Do it right now!
“Do it now!” I say with a voice of a growing Hulk. And yes, the exclamation is there . . . in triplicate. Like the house is on fire. I see their procrastination, and it drives me bananas. “Why don’t you just do what you need to do, and then you can have fun,” I plead.
Parenting, I sigh to myself, it’s just not easy. This constant reminding is going to send me to a padded room.
My turn at procrastination
The iPhone alarm goes off again . . . for the third time, but I don’t move. I know it’s morning. The sun is up. Yet I long to put a mask over my eyes and roll over. I’m not a morning person, I tell myself, and self-fulfilling prophecy works every time.
I want to change my morning, but I have a large dose of procrastination surging through my veins. I understand my children’s plight more than I’d like to admit. I have the same problem with procrastination. If I reset my alarm to a yelling “Do it right now!” I’d probably have a heart attack. I need a better approach for me . . . and for them.
How can I change?
If I’m going to change, and teach my children how to prioritize and live out their priorities, I can’t simply be a bully. Yes, yelling “Do it now!” forces the issue and creates movement, but it doesn’t change a life.
Instead of bullying myself, I asked God a quiet, “What’s the next best thing I can do?”
“Read your devotional.” The thought came clear. I open my Kindle app.
I’ve been reading Hungry for God … Starving for Time* by Lori Hatcher. It’s a collection of short, powerful devotions filled with real life stories and humor. Every time I’ve read it, I smile, say “me too,” and feel encouraged to walk closer to Jesus.
So, I read the title for today “Distressed or Damaged?” How timely. I feel both distressed and damaged. Procrastination is part of my brokenness, and I feel the weight of it. Procrastination promises easy living but delivers stress—stress from the wild monkeys running around my head yelling “Do it now!”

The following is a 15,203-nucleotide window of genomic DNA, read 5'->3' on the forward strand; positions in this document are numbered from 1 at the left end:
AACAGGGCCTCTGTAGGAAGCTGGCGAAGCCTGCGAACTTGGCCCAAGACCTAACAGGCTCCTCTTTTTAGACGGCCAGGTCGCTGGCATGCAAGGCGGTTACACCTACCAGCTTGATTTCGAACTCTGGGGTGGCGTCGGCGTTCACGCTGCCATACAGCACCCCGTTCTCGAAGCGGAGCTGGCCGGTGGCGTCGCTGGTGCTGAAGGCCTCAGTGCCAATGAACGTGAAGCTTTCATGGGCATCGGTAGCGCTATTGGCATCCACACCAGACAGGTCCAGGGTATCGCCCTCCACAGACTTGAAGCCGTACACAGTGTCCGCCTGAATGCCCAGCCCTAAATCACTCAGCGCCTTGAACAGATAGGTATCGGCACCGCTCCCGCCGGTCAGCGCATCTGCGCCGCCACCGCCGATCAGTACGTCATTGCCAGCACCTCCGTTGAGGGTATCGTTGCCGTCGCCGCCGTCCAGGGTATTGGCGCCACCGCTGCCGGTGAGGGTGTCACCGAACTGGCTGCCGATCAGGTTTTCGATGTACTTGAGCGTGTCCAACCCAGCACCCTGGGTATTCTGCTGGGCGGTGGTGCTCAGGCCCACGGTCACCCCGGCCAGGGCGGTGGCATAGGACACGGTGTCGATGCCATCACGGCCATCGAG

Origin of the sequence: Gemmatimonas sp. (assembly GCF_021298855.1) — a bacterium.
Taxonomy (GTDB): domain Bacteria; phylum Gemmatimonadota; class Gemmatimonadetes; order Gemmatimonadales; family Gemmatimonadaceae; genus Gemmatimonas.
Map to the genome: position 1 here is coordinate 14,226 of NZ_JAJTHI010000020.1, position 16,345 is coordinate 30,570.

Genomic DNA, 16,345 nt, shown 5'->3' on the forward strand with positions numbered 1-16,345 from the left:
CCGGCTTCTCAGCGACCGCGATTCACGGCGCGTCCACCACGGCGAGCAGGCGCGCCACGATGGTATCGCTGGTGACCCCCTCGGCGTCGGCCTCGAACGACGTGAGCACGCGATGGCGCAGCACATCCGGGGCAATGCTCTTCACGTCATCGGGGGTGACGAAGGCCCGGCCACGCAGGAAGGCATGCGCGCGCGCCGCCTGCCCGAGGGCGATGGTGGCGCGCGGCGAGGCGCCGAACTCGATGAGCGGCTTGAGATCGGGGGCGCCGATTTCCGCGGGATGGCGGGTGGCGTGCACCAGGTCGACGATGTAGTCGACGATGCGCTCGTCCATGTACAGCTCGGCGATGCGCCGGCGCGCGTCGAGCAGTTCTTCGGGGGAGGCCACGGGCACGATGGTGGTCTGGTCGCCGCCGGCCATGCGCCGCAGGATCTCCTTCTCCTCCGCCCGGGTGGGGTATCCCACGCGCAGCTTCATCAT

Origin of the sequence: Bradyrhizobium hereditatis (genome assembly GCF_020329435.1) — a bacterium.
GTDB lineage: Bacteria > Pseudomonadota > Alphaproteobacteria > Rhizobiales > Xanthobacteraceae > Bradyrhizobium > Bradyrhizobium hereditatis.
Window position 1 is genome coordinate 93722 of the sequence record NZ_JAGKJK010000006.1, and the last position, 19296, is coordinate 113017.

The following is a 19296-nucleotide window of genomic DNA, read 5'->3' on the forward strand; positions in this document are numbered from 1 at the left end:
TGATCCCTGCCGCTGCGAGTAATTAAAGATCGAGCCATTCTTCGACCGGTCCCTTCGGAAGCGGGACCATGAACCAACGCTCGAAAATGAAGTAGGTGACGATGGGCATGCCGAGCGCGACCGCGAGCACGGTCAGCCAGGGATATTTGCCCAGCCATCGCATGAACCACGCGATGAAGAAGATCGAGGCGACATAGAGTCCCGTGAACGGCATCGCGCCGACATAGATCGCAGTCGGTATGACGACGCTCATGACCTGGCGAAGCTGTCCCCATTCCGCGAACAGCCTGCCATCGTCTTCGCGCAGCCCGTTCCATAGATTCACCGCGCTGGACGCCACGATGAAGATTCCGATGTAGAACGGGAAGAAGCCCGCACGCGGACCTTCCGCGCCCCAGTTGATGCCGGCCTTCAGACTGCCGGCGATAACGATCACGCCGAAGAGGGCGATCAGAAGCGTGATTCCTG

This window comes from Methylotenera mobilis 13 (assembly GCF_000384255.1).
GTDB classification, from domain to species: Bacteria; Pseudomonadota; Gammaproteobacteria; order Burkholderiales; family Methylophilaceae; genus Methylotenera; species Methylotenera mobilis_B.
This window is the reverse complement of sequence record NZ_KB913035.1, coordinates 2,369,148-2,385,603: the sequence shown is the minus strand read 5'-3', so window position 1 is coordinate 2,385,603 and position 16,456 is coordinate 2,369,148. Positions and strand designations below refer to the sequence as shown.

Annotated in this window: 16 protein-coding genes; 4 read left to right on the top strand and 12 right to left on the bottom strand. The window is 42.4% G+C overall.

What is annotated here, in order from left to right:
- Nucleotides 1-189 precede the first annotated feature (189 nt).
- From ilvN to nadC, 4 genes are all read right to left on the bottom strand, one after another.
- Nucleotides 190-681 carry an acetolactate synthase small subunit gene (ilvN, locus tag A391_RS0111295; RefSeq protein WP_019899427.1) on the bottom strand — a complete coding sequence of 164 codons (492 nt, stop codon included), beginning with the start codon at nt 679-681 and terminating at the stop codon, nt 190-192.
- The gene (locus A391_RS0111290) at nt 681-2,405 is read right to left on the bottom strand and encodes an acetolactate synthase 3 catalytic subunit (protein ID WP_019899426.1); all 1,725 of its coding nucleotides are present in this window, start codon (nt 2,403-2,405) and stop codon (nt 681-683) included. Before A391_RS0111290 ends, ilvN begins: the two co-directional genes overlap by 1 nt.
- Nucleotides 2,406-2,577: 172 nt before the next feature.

I can’t do all of it right now. I can only do one thing at a time. My thoughts fight back. I need a better way to live than battling my inner thoughts. I need clear direction to choose well.
When I don’t choose well, failure increases my stress even more.
I’m not alone in this life
The devotional reminded me of an important player on the stage of my life: God. He’s at work bring about good (Romans 8:28). God is my redeeming reality. I feel new life surge in me as I breathe in the truth. He’s at work in me (Philippians 1:6). I’m not alone in this life. A distressed and damaged me is not my end story. God is committed to heal and transform me. What a dose of encouragement.
Thank you, God. My heart needed to hear that today.
God used my brokenness to lead me toward change. He gave me the grace to ask him for help. No surprise here—he led me to the next best thing.
Instead of procrastinating, I read the devotional right away. My heart felt a gentle encouragement immediately as I moved toward obedience. Then, my focus shifted to other small, good steps I could make.
That’s how change happens: one small, good step at a time.
Anyone can make a small step.
Do you struggle with procrastination?
Ask yourself (and invite God into the conversation): What’s the next best thing I can do? Or, what’s one small, good step I can make? Whatever the answer, go do it now, you’ll be glad you did. One small step makes the next step easier.
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